Heads turned as a colorfully dressed delegation of three men from Norway made their way around the Mount Scopus campus of the Hebrew University of Jerusalem earlier this week. Just as their attire attests to their dedication to the traditions of Lapland, the men are on a mission to revitalize the Lapp language called Sámi.
And that’s what brought them to Israel on the United Nations’ International Mother Language Day.
“We saw that less and less people were using Sámi and that the methods for teaching it in the schools were not very successful,” explained Kevin Johansen, an advisor for Sámi issues at the University of Nordland and for Nordland County, which is part of the Lapland region stretching across Norway, Finland, Sweden and Russia. Of about 10 Sámi dialects, only four are still known among the estimated 100,000 Sámi-speakers of Lapland.
Searching for better teaching methods, Johansen consulted with experts in Scotland and Wales, where long-suppressed minority languages are making a comeback.
“They told us that the methods they use they learned in Israel, and they suggested we make contacts with Hebrew teachers here,” he said at a press conference after meeting with Hebrew University president Menahem Ben-Sasson.
The Israeli Embassy in Oslo arranged for Johansen’s tour of the university’s Rothberg International School along with Lars Joar Halonen and Nils Ánte Eira, who head the Sámi language center of the Lavangen municipality.
The men attended a beginner-level ulpan (intensive Hebrew class), met with faculty and learned how the ancient biblical language — transformed into a modern spoken language 123 years ago — is taught to immigrants, students and scholars.
Ben-Sasson told them that the university’s name reflects a conscious decision to use Hebrew as the medium for instruction and discourse at a time when its future was in question.
“Will you be sending teachers here to learn the methods we’ve developed for language instruction?” Ben-Sasson asked.
“Absolutely,” responded Johansen. “That’s the next step in our program. We were at an educational conference last week in Oslo, and we heard that more and more people are looking to Israel to learn successful methods for teaching in general, and for teaching language.”
Ulpan in Norway
The Norway-Israel connection actually began months before the trip. With financial backing from the Norwegian government’s Action Plan to Revitalize the Sámi Language, Johansen hired American-Israeli ulpan director Shlomo Eitan as a consultant.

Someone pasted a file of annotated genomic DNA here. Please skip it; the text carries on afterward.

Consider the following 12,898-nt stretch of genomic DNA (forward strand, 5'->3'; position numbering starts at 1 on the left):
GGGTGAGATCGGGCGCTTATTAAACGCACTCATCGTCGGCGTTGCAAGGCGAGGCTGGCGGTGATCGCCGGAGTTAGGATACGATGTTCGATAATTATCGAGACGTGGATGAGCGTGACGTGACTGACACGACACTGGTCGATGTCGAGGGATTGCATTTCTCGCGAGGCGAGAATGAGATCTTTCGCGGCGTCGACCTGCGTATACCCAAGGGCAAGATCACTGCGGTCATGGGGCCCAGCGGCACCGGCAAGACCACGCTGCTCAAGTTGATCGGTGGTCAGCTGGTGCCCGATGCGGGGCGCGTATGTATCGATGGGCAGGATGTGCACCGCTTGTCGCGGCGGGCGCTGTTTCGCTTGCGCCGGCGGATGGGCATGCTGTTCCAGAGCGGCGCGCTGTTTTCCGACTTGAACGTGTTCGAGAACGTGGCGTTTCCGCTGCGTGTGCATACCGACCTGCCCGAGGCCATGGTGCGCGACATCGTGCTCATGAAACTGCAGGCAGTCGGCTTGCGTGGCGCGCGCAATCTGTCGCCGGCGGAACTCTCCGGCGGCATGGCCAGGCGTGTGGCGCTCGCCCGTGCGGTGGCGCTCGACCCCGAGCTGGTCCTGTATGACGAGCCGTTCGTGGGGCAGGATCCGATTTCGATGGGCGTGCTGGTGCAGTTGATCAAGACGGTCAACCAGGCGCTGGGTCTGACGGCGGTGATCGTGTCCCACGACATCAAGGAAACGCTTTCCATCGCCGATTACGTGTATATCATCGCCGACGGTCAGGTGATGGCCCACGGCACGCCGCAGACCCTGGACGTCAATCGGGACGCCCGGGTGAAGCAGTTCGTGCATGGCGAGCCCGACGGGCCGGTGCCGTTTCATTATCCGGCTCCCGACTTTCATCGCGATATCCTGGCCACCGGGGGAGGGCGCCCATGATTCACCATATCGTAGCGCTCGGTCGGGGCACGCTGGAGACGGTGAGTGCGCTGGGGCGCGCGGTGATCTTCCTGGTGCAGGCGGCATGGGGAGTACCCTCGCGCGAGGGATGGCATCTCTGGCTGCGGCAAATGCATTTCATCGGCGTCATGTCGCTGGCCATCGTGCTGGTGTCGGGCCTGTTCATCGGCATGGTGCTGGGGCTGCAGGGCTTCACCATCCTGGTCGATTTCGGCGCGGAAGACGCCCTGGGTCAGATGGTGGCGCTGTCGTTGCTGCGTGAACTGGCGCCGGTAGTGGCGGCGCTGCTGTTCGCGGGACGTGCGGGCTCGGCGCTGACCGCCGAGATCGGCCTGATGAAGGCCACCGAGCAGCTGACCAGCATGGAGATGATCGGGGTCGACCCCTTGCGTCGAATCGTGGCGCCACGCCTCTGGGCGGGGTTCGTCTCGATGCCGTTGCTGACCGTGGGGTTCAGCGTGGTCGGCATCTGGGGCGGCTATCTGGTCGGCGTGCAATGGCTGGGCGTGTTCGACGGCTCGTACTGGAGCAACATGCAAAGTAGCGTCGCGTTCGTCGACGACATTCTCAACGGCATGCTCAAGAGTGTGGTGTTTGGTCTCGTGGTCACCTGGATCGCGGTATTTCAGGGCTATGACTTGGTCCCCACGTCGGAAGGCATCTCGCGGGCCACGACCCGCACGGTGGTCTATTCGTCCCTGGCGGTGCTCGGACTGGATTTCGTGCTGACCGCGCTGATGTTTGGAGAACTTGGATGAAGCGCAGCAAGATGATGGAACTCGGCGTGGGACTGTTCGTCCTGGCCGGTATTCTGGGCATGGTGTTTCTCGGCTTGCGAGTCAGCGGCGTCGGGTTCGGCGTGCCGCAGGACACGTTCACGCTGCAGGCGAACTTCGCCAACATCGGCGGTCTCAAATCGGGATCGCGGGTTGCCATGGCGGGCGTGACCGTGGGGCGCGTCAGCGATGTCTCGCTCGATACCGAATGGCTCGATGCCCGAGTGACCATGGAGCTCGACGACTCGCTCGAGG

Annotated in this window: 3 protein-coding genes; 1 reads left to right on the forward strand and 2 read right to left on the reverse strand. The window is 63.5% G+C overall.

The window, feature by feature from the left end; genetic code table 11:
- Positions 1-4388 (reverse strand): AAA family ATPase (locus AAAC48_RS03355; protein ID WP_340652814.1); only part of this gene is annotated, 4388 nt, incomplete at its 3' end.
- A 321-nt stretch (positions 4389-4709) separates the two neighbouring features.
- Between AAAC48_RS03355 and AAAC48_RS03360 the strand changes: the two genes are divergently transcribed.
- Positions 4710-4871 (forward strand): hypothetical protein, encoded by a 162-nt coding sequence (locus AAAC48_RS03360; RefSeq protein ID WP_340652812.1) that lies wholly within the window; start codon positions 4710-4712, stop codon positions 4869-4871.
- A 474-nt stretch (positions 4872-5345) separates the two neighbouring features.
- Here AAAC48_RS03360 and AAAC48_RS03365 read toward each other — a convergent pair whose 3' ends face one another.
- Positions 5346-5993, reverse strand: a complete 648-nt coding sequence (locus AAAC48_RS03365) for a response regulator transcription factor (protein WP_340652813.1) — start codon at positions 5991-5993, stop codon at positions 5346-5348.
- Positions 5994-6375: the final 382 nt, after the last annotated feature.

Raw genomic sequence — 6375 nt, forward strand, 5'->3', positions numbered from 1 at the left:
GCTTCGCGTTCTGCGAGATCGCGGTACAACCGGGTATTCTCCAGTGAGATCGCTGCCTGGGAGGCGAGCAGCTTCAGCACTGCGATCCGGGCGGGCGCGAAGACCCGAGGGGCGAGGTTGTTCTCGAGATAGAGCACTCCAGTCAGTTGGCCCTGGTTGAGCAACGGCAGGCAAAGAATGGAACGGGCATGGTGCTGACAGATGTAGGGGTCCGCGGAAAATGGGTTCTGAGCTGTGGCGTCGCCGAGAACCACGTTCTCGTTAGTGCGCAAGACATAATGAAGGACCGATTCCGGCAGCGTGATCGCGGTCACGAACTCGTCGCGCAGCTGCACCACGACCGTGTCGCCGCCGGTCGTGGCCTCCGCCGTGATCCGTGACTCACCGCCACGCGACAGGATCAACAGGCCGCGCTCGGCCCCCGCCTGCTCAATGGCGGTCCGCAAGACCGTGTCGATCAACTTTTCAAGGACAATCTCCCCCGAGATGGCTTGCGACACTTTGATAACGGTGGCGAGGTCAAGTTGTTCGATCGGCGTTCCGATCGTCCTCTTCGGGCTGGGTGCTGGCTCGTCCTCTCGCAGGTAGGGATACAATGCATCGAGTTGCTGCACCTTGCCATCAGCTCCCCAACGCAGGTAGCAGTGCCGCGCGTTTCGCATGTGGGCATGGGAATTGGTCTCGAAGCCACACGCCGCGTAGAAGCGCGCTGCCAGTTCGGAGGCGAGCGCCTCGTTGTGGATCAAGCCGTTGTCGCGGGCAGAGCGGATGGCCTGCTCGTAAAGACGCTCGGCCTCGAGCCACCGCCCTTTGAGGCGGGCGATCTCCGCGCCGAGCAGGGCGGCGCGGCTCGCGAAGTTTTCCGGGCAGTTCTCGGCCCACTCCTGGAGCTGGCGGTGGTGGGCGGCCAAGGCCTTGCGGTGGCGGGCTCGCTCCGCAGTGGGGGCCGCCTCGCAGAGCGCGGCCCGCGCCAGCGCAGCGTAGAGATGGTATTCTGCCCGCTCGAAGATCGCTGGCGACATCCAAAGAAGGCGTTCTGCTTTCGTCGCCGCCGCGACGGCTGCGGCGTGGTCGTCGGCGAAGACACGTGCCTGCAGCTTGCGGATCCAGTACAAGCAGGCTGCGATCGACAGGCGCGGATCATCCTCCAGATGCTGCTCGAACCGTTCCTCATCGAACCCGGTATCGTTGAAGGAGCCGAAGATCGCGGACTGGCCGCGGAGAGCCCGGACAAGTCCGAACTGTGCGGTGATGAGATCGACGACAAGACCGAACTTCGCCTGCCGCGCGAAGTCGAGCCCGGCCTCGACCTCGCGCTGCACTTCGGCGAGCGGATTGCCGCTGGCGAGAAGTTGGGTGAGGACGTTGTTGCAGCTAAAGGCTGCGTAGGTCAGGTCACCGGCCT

“They were looking for new concepts in language teaching, and I have been to Norway seven or eight times to advise them,” Eitan tells ISRAEL21c. “We’re hopeful that we can give adult learners an exciting, positive experience with learning language so that they will want to continue.”
Johansen, married to an Israeli woman he met while learning Spanish in Spain, tells ISRAEL21c that the Hungarian-related Sámi is a much older and entirely different language than the Germanic-based Norwegian. “The first Bible published in Sámi was in 1754, while the first Norwegian Bible was published in 1908,” said Johansen.
His young daughter is learning a northern Sámi dialect that has about 500 speakers, and he says many young artists are performing in Sámi these days as a statement of ethnic pride.
The revitalization initiative in Lavangen started in 2008, said Halonen. The municipality established a center in which a Sámi-language kindergarten opened in August 2011.
“In order to take the language back, we need children to speak it, and in order for children to speak it they need a community that speaks the language too,” said Halonen, whose household is one of only three in Lavangen using Sámi as its primary mode of communication, though some 300 ethnic Laplanders are among the town’s 1,000 citizens.
The center will eventually offer adults a six-month ulpan-style course for parents, preschool teachers, municipal employees and healthcare workers. “We have nurses in old-age homes who need the language to communicate with older patients who speak Sámi,” Halonen explained.
“My parents don’t speak Sámi because the generation before them refused to speak it,” Johansen added. “It was considered shameful and was forbidden at school. Now, in retirement homes, they’ve found that Sámi is a hidden language. People who would never have admitted it was their first language, when they get dementia they forget Norwegian and only speak Sámi.”
Over their five-day visit, the men also met with officials at Israel’s Ministry of Education and were feted at a reception at the Norwegian ambassador’s residence.